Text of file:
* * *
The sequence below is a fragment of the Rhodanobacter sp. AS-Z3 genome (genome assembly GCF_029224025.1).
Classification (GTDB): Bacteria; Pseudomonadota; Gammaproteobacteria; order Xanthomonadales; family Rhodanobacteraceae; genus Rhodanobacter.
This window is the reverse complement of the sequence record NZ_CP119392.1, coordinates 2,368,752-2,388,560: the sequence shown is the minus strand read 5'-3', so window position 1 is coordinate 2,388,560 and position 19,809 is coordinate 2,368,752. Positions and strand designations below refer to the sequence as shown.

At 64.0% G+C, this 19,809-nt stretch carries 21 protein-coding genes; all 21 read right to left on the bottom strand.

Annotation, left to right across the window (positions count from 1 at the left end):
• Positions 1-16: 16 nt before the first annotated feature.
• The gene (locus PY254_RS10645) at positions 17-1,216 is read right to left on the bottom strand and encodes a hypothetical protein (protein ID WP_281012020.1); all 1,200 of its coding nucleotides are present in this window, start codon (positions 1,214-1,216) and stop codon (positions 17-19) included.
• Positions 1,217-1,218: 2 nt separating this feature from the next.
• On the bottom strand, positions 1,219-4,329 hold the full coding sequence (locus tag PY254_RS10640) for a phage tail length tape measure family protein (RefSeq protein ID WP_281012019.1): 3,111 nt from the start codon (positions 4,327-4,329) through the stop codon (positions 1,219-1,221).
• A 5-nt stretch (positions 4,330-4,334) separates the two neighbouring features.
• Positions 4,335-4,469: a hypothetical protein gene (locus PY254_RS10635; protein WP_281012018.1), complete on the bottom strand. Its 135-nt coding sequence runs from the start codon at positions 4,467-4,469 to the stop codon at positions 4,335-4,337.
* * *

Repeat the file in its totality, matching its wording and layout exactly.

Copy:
The sequence below is a fragment of the Rhodanobacter sp. AS-Z3 genome (genome assembly GCF_029224025.1).
Classification (GTDB): Bacteria; Pseudomonadota; Gammaproteobacteria; order Xanthomonadales; family Rhodanobacteraceae; genus Rhodanobacter.
This window is the reverse complement of the sequence record NZ_CP119392.1, coordinates 2,368,752-2,388,560: the sequence shown is the minus strand read 5'-3', so window position 1 is coordinate 2,388,560 and position 19,809 is coordinate 2,368,752. Positions and strand designations below refer to the sequence as shown.

At 64.0% G+C, this 19,809-nt stretch carries 21 protein-coding genes; all 21 read right to left on the bottom strand.

Annotation, left to right across the window (positions count from 1 at the left end):
• Positions 1-16: 16 nt before the first annotated feature.
• The gene (locus PY254_RS10645) at positions 17-1,216 is read right to left on the bottom strand and encodes a hypothetical protein (protein ID WP_281012020.1); all 1,200 of its coding nucleotides are present in this window, start codon (positions 1,214-1,216) and stop codon (positions 17-19) included.
• Positions 1,217-1,218: 2 nt separating this feature from the next.
• On the bottom strand, positions 1,219-4,329 hold the full coding sequence (locus tag PY254_RS10640) for a phage tail length tape measure family protein (RefSeq protein ID WP_281012019.1): 3,111 nt from the start codon (positions 4,327-4,329) through the stop codon (positions 1,219-1,221).
• A 5-nt stretch (positions 4,330-4,334) separates the two neighbouring features.
• Positions 4,335-4,469: a hypothetical protein gene (locus PY254_RS10635; protein WP_281012018.1), complete on the bottom strand. Its 135-nt coding sequence runs from the start codon at positions 4,467-4,469 to the stop codon at positions 4,335-4,337.